This report is not intended to be a client-specific suitability analysis or recommendation, an offer to participate in any investment, or a recommendation to buy, hold or sell securities. Do not use this report as the sole basis for investment decisions. Do not select an asset class or investment product based on performance alone. Consider all relevant information, including your existing portfolio, investment objectives, risk tolerance, liquidity needs and investment time horizon. Should you require investment advice, please consult with your financial advisor. Risk is inherent in the market. Past performance does not guarantee future results. Your investment may be worth more or less than its original cost. Your investment returns will be affected by investment expenses, fees, taxes and other costs.


Footnotes

[1] Harvey, Jan.  “Gold as an inflation hedge?  Well, sort off…”  Thomson Reuters.  March 1, 2018.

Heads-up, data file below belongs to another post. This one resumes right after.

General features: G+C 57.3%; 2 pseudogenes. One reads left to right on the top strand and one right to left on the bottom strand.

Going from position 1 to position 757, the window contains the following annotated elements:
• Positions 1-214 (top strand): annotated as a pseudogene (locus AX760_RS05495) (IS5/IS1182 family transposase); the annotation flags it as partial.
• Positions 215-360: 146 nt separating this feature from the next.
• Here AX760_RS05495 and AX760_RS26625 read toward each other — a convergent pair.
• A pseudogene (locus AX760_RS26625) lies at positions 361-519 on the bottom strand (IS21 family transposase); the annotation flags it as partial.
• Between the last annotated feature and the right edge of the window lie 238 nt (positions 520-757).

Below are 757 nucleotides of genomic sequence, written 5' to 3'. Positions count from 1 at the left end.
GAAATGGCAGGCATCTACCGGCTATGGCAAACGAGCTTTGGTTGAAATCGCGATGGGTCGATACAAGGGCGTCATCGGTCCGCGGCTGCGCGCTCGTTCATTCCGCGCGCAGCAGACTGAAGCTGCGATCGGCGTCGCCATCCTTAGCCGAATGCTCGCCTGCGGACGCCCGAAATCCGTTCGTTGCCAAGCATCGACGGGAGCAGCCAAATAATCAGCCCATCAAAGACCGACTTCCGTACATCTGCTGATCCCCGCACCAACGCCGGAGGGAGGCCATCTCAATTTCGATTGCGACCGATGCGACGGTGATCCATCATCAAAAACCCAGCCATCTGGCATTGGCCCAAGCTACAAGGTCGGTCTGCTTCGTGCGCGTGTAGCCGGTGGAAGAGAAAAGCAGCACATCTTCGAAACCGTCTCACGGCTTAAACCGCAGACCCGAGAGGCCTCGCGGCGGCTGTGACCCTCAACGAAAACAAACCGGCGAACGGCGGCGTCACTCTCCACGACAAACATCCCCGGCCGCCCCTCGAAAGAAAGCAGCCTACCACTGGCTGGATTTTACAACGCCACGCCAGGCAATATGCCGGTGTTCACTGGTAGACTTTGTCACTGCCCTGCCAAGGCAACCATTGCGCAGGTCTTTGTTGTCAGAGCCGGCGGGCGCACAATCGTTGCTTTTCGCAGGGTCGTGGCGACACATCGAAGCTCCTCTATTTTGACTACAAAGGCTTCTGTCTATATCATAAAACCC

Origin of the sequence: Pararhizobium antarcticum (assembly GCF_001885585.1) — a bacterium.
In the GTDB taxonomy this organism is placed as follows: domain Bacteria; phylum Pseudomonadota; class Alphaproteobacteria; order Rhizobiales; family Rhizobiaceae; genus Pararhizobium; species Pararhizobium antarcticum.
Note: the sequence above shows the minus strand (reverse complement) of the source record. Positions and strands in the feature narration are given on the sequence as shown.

[2] Elmerraji, Jonas.  “Does Gold Work in a Stock Market Crisis?”  The Street, Inc.  July 27, 2020. 

[3] Per Bloomberg:  The Bloomberg US Dollar Index tracks the performance of a basket of ten leading global currencies versus the U.S. Dollar.  Each currency in the basket and their weight is determined annually based on their share of international trade and FX liquidity.

[4] General analysis in first three bullet points sourced from: Murray, Nick.  “The mind-numbing stupidity of gold.”  Nick Murray Interactive.  August 2020.

[5] Based a total compound annual return from Bloomberg using the COMP function and the S&P 500 Index